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Healthcare Packaging

Healthcare Lab Worker Bemoans an Over-Packaged Shipment

Photo credit: New Africa – Over-packaging-AdobeStock_246517731-featured.jpeg
Protective packaging has a job to do and often does it well. Doesn't it deserve a little credit?

The rough-and-tumble ecommerce supply chain can be brutal. Broken packages often mean unusable products. That creates a negative user experience and generates unnecessary waste.

Protective packaging becomes even more important when the product itself is more important — like life-saving pharmaceuticals or laboratory test samples. In this environment of COVID-19, we’re seeing more of these types of shipments as both ecommerce and healthcare activities have intensified.

But we almost never hear people rave when products arrive safely intact. A search on Twitter for #PackagingSuccess brings up just a handful of posts, with the most recent one from 2018. :(

Everyone is entitled to their opinion, of course. UK lab employee Holly Tipper complained on Twitter earlier this year about over-packaging for a shipment of a 2-milliliter tube of Proteinase K, a fungus-derived recombinant, deeming it a #PackagingFail and #BadPackaging.

In a great example of a productive social media exchange, the manufacturer, Qiagen, says it is working on improving the packaging. And, behold! Marketing savvy packaging supplier Quickbox offers its help.

Perhaps this will ultimately turn into a #PackagingSuccess!








Packaging Digest’s Top Tweet for July

PD Top Monthly Social Media Post

If you follow us on social media, you know that Packaging Digest editors are a socially active bunch.

As a result, we thought readers might want to check the most popular post for a particular channel monthly, which in this case is Twitter.

PD's top-performing Tweet at the popular social media outlet last month was a new packaging-enabling twist on mechanical recycling to allow a circular economy.

In case you missed it before, check it out now…and we welcome you to join our other 27,100 Twitter followers if you're not one already.


Ineos to Market Packaged Sanitizers to Medical, Consumer Markets Globally

Ineos Ineos hand sanitizer

Back in March of this year, sister publication PlasticsToday reported on chemicals company Ineos planning to build a hand sanitizer plant near Middlesborough and begin producing hospital-grade sanitizer at its facilities in Grangemouth, Scotland, and in northern Germany in massive quantities. The intiative was in response to a shortage of alcohol-based hand sanitizer, which had disappeared from store shelves as consumers went into panic-buying mode.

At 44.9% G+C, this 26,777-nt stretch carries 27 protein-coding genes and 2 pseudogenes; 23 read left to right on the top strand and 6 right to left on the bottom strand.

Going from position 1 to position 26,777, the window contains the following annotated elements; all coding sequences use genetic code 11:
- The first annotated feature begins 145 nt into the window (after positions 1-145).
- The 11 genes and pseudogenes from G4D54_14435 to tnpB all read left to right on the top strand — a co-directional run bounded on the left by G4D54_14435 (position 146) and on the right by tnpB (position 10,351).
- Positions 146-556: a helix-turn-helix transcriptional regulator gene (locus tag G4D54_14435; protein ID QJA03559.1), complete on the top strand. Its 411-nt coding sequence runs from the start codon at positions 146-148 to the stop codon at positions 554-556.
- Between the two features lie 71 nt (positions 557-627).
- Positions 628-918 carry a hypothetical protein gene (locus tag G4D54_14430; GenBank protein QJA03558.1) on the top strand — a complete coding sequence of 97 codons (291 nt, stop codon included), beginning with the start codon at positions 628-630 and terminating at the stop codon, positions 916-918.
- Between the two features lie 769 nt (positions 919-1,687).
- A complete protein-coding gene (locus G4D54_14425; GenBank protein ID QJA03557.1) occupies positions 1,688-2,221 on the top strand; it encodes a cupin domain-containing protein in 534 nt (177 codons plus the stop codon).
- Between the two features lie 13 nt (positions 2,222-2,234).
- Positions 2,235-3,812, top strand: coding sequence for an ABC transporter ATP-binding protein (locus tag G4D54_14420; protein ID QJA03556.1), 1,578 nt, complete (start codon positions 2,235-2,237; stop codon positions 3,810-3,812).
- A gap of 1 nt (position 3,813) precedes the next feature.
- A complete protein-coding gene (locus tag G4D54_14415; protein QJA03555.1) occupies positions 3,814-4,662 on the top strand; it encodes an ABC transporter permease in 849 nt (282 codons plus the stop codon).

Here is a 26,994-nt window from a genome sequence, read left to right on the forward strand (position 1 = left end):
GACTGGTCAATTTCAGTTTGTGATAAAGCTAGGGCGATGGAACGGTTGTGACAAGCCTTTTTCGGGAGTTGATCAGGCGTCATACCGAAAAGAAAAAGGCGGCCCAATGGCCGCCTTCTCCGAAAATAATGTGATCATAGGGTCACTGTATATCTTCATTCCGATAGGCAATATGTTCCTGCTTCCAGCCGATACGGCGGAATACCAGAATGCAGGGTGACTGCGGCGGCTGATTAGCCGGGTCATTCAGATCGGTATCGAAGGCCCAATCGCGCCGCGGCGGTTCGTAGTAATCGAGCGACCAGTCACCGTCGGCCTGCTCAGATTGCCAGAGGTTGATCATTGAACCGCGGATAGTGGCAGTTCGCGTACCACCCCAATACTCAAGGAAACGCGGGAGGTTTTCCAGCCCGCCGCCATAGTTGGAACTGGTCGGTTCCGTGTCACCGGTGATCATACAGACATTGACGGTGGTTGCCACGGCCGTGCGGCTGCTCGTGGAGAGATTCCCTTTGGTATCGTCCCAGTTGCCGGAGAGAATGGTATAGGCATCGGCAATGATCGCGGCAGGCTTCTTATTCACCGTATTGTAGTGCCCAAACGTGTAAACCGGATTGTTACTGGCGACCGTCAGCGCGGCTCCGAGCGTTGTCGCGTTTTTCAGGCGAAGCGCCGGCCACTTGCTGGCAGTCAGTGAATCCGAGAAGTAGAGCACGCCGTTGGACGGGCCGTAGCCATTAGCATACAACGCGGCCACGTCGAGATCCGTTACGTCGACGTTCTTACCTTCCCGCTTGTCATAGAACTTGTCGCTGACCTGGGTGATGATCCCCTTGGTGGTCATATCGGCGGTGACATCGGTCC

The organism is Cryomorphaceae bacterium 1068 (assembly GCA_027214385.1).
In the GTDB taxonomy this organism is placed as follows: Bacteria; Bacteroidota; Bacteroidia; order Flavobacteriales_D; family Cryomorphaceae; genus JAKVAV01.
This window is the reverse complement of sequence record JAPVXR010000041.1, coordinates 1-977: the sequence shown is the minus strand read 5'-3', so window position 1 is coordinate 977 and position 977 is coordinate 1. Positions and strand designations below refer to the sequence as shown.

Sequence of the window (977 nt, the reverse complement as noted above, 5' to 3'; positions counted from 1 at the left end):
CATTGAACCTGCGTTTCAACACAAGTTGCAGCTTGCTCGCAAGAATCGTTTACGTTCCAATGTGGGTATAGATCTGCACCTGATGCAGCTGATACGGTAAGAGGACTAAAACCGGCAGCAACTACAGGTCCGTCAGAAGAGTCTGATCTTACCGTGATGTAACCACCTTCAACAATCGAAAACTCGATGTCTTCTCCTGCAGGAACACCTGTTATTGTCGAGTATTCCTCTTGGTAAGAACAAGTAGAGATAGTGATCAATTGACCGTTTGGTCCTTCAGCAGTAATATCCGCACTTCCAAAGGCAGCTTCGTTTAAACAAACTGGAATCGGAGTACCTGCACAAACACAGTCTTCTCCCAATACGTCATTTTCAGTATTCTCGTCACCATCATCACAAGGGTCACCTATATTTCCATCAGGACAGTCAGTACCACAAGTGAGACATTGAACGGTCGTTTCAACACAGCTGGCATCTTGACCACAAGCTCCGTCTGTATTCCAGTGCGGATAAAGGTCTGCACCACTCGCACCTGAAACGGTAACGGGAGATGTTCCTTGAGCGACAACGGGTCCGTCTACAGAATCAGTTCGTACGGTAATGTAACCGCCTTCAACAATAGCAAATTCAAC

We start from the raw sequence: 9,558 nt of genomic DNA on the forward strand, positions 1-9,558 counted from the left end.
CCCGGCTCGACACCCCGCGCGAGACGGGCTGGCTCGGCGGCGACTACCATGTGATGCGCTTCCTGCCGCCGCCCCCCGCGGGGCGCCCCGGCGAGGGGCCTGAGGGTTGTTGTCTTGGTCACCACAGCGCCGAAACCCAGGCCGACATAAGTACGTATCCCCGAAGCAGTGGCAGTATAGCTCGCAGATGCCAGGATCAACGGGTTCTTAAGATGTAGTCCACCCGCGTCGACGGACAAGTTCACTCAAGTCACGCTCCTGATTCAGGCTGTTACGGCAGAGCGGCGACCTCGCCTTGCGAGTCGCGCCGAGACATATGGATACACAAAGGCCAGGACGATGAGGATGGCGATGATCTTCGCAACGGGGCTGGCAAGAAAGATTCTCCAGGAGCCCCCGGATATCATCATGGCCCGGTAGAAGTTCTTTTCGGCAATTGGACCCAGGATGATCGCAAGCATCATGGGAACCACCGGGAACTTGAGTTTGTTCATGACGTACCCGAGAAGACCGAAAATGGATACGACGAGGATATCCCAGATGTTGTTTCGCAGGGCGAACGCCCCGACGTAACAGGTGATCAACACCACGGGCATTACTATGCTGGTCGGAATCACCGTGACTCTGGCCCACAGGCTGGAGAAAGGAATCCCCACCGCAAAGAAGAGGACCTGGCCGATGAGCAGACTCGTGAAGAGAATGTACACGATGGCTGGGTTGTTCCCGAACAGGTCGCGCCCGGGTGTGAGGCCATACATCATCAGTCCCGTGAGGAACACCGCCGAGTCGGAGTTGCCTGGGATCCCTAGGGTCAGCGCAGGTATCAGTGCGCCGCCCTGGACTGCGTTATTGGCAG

Ineos took that initiative a step further on July 30 by announcing the launch of a global healthcare business, Ineos Hygienics. It will produce hospital-grade hand gels, sanitizer sprays for hands and surfaces, and sanitizer wipes for the home and to the public, it said in a news release. The official launch of the business is being announced during British Grand Prix weekend, which begins today and runs through Aug. 2. Ineos Hygienics is supported by six-time double world champions, the Mercedes-AMG Petronas Formula One team, which will carry the brand’s name on its car.


Ineos hand sanitizer
As Europe’s largest producer of ultra-high-purity ethanol and isopropyl alcohol, which are the two main ingredients used in sanitizer products, Ineos said it is the only company in the world that can produce and supply medical-grade sanitizer direct to consumers. Image courtesy Ineos Hygienics.

Ineos is exceptionally well positioned to market sanitizers to medical facilities as well as consumers, since it is the world’s leading supplier of high-purity synthetic alcohol, the company told PlasticsToday. “Our sanitizer product range is based on our own high-purity alcohol, which is manufactured under strictly controlled conditions to meet the specialist requirements of pharmaceutical and medical applications."

Made from a 75% alcohol solution, as recommended by the World Health Organization, the sanitizing agent is used in numerous medical and pharmaceutical applications, noted Ineos, many of which are active in some way in slowing the spread of COVID-19, preventing its transmission, treating those infected, and even in the search for a vaccine, said the spokesperson.